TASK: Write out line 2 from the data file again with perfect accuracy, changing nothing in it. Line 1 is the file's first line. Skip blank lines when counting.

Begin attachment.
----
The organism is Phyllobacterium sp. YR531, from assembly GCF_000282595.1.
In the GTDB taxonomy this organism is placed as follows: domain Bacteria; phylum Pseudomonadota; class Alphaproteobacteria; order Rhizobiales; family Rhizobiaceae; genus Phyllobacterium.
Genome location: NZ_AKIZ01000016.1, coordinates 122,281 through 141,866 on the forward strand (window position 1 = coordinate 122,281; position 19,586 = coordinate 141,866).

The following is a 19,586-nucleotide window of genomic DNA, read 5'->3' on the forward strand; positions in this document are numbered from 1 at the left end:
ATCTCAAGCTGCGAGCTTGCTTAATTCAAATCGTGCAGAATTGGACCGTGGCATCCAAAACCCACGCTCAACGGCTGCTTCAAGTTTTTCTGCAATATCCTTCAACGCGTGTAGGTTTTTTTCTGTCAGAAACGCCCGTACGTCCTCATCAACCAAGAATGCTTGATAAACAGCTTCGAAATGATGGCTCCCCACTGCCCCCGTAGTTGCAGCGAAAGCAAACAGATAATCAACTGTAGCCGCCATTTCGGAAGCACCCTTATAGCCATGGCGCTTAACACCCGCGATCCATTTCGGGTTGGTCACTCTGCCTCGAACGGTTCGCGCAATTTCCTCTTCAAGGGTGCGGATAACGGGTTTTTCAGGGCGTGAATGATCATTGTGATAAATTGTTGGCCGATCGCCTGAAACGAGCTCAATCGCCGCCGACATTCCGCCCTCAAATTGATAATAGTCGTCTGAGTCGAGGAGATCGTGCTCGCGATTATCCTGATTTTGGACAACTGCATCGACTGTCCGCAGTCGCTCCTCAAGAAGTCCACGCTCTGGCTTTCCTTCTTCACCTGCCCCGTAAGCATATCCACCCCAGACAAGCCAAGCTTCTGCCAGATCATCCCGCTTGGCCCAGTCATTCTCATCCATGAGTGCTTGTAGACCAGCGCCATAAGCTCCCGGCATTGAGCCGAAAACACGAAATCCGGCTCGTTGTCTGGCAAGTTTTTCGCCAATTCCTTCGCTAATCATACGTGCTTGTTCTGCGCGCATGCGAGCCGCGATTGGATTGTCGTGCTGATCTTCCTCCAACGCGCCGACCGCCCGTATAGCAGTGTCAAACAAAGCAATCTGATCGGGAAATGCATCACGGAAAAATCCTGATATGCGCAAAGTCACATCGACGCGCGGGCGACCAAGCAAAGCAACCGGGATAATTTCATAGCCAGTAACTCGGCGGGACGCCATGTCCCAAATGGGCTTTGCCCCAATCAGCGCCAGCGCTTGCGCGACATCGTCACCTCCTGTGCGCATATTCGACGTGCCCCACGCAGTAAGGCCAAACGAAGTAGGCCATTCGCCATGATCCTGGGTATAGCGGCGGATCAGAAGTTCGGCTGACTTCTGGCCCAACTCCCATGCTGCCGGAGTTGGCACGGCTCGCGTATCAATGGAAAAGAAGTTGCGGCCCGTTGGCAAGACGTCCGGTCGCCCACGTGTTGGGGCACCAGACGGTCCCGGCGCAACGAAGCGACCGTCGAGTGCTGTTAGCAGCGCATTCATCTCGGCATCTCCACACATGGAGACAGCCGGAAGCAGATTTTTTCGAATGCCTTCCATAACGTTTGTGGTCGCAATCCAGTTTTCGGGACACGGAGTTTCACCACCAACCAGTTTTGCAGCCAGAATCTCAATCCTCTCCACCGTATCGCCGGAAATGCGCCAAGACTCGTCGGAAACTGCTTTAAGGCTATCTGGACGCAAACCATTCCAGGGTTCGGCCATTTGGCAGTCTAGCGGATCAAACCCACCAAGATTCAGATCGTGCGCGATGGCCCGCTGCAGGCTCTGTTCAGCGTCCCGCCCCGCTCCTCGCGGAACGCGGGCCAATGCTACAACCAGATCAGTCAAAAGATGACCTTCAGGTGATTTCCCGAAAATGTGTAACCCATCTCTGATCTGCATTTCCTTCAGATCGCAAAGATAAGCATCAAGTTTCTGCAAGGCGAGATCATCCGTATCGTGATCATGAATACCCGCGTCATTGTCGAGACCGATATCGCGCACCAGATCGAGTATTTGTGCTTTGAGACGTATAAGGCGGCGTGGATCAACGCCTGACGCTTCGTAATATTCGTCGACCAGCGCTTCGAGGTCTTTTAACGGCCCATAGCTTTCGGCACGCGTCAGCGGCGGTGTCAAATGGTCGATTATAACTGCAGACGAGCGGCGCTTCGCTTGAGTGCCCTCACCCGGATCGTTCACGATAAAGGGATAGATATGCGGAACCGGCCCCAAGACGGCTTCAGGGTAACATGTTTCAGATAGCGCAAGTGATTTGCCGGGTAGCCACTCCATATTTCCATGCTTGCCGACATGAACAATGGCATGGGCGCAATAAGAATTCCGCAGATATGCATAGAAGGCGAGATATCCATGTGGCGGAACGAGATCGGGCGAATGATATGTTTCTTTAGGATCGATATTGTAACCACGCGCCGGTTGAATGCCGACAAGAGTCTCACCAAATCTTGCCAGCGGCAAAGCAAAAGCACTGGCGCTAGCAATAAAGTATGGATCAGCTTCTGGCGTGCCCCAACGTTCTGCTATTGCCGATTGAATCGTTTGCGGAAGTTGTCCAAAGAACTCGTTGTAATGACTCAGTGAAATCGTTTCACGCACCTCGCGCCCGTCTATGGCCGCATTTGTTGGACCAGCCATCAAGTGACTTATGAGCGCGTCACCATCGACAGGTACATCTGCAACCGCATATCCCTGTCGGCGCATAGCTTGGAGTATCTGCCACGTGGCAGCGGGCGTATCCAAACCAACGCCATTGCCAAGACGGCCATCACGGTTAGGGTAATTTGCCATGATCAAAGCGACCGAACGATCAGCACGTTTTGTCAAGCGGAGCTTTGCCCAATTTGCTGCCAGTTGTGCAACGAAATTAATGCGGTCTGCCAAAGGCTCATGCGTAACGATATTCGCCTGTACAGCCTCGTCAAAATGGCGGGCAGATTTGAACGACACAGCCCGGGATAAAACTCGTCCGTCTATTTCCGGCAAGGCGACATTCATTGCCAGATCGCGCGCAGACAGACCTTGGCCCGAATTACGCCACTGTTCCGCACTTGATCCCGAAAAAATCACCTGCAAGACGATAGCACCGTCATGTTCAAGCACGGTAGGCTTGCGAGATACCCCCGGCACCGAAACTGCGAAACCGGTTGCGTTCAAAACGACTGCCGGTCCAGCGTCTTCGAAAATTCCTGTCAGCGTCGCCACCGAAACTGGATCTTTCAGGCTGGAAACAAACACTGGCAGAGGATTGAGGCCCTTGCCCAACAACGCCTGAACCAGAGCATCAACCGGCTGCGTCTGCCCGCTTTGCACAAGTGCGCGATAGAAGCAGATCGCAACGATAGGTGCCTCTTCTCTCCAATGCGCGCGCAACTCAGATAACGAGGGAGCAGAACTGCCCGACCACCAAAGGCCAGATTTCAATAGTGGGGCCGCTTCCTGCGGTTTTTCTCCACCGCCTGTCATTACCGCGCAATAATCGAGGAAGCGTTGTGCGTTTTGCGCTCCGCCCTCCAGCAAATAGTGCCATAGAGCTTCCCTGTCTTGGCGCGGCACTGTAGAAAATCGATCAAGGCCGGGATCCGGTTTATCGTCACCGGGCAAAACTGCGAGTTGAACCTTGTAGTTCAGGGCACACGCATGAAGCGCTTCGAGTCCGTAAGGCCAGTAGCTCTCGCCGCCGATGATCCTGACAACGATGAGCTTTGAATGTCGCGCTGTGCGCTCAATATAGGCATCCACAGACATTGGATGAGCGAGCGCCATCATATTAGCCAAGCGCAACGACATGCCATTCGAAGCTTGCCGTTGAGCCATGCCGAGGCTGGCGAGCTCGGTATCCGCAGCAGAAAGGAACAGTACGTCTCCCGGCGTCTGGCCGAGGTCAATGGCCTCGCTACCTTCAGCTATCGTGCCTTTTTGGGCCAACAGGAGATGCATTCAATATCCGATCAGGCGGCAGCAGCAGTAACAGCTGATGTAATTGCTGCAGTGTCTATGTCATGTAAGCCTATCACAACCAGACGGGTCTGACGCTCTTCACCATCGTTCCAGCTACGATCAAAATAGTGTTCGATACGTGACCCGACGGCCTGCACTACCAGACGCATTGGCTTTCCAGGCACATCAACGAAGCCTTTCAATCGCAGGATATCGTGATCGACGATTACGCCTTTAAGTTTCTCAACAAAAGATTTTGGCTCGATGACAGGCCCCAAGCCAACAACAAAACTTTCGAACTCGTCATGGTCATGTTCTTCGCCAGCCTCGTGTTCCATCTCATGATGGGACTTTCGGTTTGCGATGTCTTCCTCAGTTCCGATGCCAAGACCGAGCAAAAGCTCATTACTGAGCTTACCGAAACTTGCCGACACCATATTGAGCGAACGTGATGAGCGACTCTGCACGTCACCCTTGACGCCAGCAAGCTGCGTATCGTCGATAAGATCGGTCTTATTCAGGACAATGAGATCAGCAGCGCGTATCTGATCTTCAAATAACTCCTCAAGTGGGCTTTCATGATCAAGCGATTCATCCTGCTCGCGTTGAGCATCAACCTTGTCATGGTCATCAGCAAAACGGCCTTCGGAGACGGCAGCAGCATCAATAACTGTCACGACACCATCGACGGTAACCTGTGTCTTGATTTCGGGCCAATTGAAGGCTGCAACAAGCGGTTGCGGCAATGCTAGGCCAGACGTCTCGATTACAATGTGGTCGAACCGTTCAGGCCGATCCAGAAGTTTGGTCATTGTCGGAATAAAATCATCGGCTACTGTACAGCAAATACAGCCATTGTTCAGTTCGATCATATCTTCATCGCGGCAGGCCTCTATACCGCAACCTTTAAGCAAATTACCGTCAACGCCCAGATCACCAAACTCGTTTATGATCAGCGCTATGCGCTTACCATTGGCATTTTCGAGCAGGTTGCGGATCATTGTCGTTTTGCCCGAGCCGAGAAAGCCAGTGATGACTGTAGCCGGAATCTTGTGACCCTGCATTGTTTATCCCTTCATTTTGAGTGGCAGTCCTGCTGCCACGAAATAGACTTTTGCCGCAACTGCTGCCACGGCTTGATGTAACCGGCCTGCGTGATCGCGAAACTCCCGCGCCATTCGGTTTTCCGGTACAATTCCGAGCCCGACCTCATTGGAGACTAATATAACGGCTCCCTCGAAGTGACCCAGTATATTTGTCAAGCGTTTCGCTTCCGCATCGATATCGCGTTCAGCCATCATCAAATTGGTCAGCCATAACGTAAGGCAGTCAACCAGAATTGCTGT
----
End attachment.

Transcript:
In the GTDB taxonomy this organism is placed as follows: domain Bacteria; phylum Pseudomonadota; class Alphaproteobacteria; order Rhizobiales; family Rhizobiaceae; genus Phyllobacterium.